spirited reception for the Fulk alÆSalaniah: massed bands, lion dancers,
acrobats - and Hui Muslims - gathered jubilant at dockside.






A
section from an early 19th-century Quran, with Chinese






Once
one of the world's largest ports, Quanzhou reached the peak of its prosperity
during the Sung Dynasty's commercial revolution, with Muslim merchants playing
a leading role. Today, however, the bustle of big-time commerce has gone,
leaving the city a rich cultural heritage of classical Chinese buildings and an
opera unchanged in song, dance and music since the Ming era.






Of
the city's mosques, which once numbered seven, only one remains. But the
massive granite walls of Masjid al-Ashab, built in 1009 in this, one of Islam's
easternmost outposts, reflect the enduring vitality of a faith born in the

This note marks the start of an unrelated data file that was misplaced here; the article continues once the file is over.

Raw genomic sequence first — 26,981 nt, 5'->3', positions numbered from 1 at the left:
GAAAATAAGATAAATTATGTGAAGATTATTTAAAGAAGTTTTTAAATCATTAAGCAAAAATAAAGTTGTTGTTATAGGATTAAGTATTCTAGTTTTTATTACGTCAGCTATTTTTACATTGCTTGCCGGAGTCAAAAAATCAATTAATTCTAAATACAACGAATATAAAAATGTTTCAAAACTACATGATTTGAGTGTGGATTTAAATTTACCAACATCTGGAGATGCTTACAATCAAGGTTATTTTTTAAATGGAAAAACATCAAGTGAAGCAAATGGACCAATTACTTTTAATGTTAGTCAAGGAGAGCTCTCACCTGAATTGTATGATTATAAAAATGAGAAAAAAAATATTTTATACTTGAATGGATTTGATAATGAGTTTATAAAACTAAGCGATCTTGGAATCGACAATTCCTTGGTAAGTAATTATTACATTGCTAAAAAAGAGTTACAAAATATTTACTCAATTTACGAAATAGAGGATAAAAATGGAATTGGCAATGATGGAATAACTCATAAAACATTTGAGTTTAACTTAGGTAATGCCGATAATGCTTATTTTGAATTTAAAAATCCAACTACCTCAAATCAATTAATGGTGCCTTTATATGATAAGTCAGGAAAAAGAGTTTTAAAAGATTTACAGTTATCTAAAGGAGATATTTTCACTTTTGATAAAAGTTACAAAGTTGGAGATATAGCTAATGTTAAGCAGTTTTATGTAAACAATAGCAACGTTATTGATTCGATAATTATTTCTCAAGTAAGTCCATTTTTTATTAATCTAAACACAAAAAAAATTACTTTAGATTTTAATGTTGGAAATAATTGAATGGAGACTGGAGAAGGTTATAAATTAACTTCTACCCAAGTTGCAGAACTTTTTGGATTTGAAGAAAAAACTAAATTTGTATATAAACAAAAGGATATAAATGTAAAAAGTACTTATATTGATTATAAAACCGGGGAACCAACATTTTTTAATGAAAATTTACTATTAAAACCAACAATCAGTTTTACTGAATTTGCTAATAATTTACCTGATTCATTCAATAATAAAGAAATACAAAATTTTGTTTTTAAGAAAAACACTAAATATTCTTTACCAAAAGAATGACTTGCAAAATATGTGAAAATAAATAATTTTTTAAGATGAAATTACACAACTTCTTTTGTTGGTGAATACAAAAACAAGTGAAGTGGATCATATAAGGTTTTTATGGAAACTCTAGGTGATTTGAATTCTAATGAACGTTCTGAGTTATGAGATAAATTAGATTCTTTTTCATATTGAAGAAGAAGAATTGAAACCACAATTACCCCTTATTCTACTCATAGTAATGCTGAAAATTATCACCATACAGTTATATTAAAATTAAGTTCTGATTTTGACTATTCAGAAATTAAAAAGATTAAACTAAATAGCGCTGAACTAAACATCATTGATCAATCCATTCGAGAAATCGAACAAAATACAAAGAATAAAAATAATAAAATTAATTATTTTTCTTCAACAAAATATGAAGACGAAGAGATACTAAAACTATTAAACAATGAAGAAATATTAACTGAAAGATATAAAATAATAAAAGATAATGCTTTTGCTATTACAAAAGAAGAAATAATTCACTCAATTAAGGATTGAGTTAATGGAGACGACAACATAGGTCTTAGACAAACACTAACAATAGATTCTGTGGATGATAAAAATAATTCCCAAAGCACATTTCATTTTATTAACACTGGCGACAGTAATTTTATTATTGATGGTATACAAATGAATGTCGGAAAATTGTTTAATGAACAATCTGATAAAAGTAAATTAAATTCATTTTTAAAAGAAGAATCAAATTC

deserts of Arabia and spread across Central Asia and India, all the way to China's Pacific
shores.



And
that is only its diffusion in one direction: eastward. Islam's way west is
another story.






Source:
Aramco World



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Habib

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PostSubject: Re: Islam's Path East: China   Sun 15 Aug - 12:49

That's why Islam is apparently fought by many of the wicked because they know that it is the main pillar of every individual's life.
Many people started to convert to Islam after 9/11 satanic planned events. Everything was clear that Islam had nothing to do with terrorism.